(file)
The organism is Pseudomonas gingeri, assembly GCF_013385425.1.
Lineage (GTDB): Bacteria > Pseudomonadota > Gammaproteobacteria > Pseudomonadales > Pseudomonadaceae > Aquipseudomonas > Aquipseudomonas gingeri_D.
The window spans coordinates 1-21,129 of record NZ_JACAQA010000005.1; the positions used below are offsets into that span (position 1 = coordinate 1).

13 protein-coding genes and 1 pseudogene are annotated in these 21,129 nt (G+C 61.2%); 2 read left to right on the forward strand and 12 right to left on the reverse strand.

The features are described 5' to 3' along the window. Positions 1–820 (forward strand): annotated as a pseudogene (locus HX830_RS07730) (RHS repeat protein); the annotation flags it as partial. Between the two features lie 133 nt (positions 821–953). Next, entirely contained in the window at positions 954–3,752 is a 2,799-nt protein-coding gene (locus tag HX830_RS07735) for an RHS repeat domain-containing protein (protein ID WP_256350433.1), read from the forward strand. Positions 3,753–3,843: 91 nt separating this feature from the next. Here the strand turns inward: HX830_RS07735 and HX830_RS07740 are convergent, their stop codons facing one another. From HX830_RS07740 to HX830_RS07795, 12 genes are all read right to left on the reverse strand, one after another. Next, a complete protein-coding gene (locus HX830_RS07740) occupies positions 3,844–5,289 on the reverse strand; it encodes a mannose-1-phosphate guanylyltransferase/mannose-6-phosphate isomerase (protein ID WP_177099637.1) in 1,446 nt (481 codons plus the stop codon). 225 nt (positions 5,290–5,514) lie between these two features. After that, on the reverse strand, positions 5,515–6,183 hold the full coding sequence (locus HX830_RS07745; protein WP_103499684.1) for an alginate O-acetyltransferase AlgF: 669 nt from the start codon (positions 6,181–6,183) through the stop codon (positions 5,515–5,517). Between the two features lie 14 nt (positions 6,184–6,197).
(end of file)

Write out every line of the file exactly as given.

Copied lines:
The organism is Pseudomonas gingeri, assembly GCF_013385425.1.
Lineage (GTDB): Bacteria > Pseudomonadota > Gammaproteobacteria > Pseudomonadales > Pseudomonadaceae > Aquipseudomonas > Aquipseudomonas gingeri_D.
The window spans coordinates 1-21,129 of record NZ_JACAQA010000005.1; the positions used below are offsets into that span (position 1 = coordinate 1).

13 protein-coding genes and 1 pseudogene are annotated in these 21,129 nt (G+C 61.2%); 2 read left to right on the forward strand and 12 right to left on the reverse strand.

The features are described 5' to 3' along the window. Positions 1–820 (forward strand): annotated as a pseudogene (locus HX830_RS07730) (RHS repeat protein); the annotation flags it as partial. Between the two features lie 133 nt (positions 821–953). Next, entirely contained in the window at positions 954–3,752 is a 2,799-nt protein-coding gene (locus tag HX830_RS07735) for an RHS repeat domain-containing protein (protein ID WP_256350433.1), read from the forward strand. Positions 3,753–3,843: 91 nt separating this feature from the next. Here the strand turns inward: HX830_RS07735 and HX830_RS07740 are convergent, their stop codons facing one another. From HX830_RS07740 to HX830_RS07795, 12 genes are all read right to left on the reverse strand, one after another. Next, a complete protein-coding gene (locus HX830_RS07740) occupies positions 3,844–5,289 on the reverse strand; it encodes a mannose-1-phosphate guanylyltransferase/mannose-6-phosphate isomerase (protein ID WP_177099637.1) in 1,446 nt (481 codons plus the stop codon). 225 nt (positions 5,290–5,514) lie between these two features. After that, on the reverse strand, positions 5,515–6,183 hold the full coding sequence (locus HX830_RS07745; protein WP_103499684.1) for an alginate O-acetyltransferase AlgF: 669 nt from the start codon (positions 6,181–6,183) through the stop codon (positions 5,515–5,517). Between the two features lie 14 nt (positions 6,184–6,197).